is a once-daily beta-blocking agent for the treatment of elevated intraocular pressure for your patients with ocular hypertension or open-angle glaucoma.1
The starting dose is one drop of 0.5% Istalol
in the affected eye(s) once a day in the morning.1
If a patient's IOP is not at a satisfactory level on one drop of 0.5%/day, Istalol
may be used as concomitant therapy with other agent(s), like a prostaglandin, which has demonstrated better efficacy when dosed in the evening.3
Timolol is a beta blocker and studies have suggested that its predominant action may be related to reduced aqueous humour production,1
which is mostly produced in the morning hours.2
The concomitant use of two topical beta-adrenergic blocking agents is not recommended. By adding Istalol
to a patient who needs more IOP control and who is already on a PG, you can add a once-daily drug for the right patient at the right time.4
In a well controlled, double-masked, parallel study of 332 patients with untreated intraocular pressures of 22 mm Hg or greater, Istalol administered once daily (AM) was equivalent to timolol maleate ophthalmic solution 0.5% administered twice daily.1 In both groups, mean intraocular pressure decreased from 25 mm Hg at baseline to 18 mm Hg at peak and 19 mm Hg at trough.1 3% of Istalol patients discontinued use due to adverse events over a 12 month period.
The safety and efficacy of timolol solution once-daily formulations added to latanoprost as adjunctive therapy was studied in a multicenter, randomized study (N=30). As adjunctive therapy, timolol maleate once daily demonstrated a 14% reduction from baseline in trough IOP and a 19% reduction from baseline in peak IOP when added to latanoprost 0.005% QD at Week 6 (N=30).4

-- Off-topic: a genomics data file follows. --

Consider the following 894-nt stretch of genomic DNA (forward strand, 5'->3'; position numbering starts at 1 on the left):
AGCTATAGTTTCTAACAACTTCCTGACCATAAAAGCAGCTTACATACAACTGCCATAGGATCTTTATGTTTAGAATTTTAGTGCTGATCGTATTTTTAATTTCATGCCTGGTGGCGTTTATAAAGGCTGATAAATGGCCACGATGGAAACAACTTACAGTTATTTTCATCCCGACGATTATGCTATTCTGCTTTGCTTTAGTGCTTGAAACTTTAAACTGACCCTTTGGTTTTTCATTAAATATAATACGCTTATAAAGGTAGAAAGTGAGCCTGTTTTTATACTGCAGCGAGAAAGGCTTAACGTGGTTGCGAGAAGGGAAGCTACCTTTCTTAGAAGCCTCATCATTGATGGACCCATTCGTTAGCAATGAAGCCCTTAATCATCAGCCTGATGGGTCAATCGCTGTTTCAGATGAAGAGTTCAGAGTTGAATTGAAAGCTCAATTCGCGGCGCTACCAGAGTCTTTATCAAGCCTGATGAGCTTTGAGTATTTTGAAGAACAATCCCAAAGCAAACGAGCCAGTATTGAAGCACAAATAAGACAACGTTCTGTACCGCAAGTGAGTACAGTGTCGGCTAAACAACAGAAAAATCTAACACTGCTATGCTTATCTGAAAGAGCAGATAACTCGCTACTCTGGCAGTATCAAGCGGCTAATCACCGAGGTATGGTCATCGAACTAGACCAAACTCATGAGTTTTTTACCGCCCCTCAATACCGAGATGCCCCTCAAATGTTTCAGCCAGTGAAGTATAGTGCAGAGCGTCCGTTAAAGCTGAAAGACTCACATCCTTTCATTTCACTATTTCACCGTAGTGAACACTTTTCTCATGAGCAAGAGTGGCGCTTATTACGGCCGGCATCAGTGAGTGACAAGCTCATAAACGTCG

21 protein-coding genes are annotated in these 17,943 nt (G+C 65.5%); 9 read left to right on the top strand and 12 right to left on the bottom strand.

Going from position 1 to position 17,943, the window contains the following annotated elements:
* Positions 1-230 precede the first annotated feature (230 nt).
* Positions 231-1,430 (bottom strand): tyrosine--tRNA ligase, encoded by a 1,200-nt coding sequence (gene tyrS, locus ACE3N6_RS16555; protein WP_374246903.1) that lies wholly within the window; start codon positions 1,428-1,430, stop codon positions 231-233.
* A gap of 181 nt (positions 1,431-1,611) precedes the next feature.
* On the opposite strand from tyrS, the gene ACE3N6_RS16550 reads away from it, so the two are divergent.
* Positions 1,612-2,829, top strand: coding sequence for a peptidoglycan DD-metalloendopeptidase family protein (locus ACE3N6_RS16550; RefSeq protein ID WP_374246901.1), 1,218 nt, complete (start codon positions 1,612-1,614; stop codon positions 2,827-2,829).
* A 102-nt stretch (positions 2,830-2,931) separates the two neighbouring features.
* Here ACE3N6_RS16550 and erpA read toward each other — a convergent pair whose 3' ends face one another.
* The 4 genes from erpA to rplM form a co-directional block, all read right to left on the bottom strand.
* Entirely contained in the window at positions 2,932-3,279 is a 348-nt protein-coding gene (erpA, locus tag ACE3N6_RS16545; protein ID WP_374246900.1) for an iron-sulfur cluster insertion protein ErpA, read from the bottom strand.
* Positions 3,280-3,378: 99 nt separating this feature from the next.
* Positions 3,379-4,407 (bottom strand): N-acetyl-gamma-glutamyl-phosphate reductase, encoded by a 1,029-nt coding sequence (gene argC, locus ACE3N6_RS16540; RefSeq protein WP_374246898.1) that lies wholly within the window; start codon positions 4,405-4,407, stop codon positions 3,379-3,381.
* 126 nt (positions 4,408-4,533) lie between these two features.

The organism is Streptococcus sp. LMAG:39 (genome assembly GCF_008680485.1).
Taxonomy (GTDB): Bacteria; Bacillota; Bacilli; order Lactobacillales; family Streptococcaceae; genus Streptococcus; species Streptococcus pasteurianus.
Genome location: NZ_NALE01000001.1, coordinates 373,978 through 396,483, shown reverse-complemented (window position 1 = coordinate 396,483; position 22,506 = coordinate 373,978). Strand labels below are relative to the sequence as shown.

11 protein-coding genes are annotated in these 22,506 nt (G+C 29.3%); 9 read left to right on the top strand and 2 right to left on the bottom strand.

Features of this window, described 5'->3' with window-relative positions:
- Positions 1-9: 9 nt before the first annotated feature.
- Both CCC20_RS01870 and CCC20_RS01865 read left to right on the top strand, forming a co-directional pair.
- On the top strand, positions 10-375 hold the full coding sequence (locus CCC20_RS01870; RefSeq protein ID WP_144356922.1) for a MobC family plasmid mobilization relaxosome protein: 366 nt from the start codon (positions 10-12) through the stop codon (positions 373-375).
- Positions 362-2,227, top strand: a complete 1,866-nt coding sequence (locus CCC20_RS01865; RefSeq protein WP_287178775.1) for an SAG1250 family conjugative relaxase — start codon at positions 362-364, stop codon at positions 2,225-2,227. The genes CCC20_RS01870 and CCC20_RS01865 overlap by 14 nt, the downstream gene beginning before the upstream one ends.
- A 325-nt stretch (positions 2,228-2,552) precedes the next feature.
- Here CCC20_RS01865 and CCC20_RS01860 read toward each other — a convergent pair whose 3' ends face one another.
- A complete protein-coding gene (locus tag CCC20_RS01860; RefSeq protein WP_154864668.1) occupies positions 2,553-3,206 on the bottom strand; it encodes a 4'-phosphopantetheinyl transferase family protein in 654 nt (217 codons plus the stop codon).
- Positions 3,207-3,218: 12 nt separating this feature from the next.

(timolol maleate ophthalmic solution) is a non-selective beta-adrenergic receptor blocking agent indicated in the treatment of elevated intraocular pressure in patients with ocular hypertension or open-angle glaucoma.
Important Safety Information
(timolol maleate ophthalmic solution) is contraindicated in patients with: bronchial asthma; a history of bronchial asthma; severe chronic obstructive pulmonary disease; sinus bradycardia; second or third degree atrioventricular block; overt cardiac failure; cardiogenic shock; hypersensitivity to any component of the product.
The same adverse reactions found with systemic administration of beta-adrenergic blocking agents may occur with topical administration. Severe respiratory reactions and cardiac reaction, including death due to bronchospasm in patients with asthma, and rarely death in association with cardiac failure, have been reported following systemic or ophthalmic administration of timolol maleate.
Patients with a history of atopy or severe anaphylactic reactions to a variety of allergens may be unresponsive to the usual doses of epinephrine used to treat anaphylactic reactions.
Timolol has been reported rarely to increase muscle weakness in some patients with myasthenia gravis or myasthenic symptoms.
Beta-adrenergic blocking agents may mask signs and symptoms of acute hypoglycemia or certain clinical signs of hyperthyroidism. Patients subject to spontaneous hypoglycemia, or diabetic patients receiving either insulin or oral hypoglycemic agents, or patients suspected of developing thyrotoxicosis, should be managed carefully, with caution.
The most frequently reported adverse reactions have been burning and stinging upon instillation in 38% of patients treated with ISTALOL
. Additional reactions reported with ISTALOL
at a frequency of 4 to 10% include: blurred vision, cataract, conjunctival injection, headache, hypertension, infection, itching and decreased visual acuity.
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1 Istalol [package insert]. Bridgewater, NJ: Bausch & Lomb Incorporated; 2013.
2 Brubaker R. Flow of aqueous humor in humans. IOVS. 1991;32:(13)3145-3166.
3 Alm A. Stjernschantz J. Effects on intraocular pressure and side effects of 0.005% latanoprost applied once daily, evening or morning. Ophthalmology. 1995;102:1743-1752.
4 Stewart W, Day DG, Sharpe ED. Efficacy and Safety of Timolol Solution Once Daily vs Timolol Gel Added to Latanoprost. Am J Ophthalmol. 1999;128(6)692-696.